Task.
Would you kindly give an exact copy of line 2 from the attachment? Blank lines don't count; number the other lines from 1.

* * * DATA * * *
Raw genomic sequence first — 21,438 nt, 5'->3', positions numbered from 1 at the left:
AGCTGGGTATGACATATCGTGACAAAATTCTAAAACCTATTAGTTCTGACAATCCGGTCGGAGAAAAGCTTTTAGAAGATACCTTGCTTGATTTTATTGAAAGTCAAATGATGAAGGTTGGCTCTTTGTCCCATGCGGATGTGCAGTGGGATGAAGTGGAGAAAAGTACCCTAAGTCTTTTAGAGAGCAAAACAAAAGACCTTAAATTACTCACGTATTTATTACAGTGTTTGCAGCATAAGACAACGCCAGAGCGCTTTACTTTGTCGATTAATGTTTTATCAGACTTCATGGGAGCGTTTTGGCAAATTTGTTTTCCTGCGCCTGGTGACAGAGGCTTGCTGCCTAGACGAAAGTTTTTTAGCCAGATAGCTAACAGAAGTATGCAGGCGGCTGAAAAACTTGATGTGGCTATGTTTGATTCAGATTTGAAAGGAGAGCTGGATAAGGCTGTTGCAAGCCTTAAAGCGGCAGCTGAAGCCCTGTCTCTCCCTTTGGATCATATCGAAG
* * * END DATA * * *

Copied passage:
AGCTGGGTATGACATATCGTGACAAAATTCTAAAACCTATTAGTTCTGACAATCCGGTCGGAGAAAAGCTTTTAGAAGATACCTTGCTTGATTTTATTGAAAGTCAAATGATGAAGGTTGGCTCTTTGTCCCATGCGGATGTGCAGTGGGATGAAGTGGAGAAAAGTACCCTAAGTCTTTTAGAGAGCAAAACAAAAGACCTTAAATTACTCACGTATTTATTACAGTGTTTGCAGCATAAGACAACGCCAGAGCGCTTTACTTTGTCGATTAATGTTTTATCAGACTTCATGGGAGCGTTTTGGCAAATTTGTTTTCCTGCGCCTGGTGACAGAGGCTTGCTGCCTAGACGAAAGTTTTTTAGCCAGATAGCTAACAGAAGTATGCAGGCGGCTGAAAAACTTGATGTGGCTATGTTTGATTCAGATTTGAAAGGAGAGCTGGATAAGGCTGTTGCAAGCCTTAAAGCGGCAGCTGAAGCCCTGTCTCTCCCTTTGGATCATATCGAAG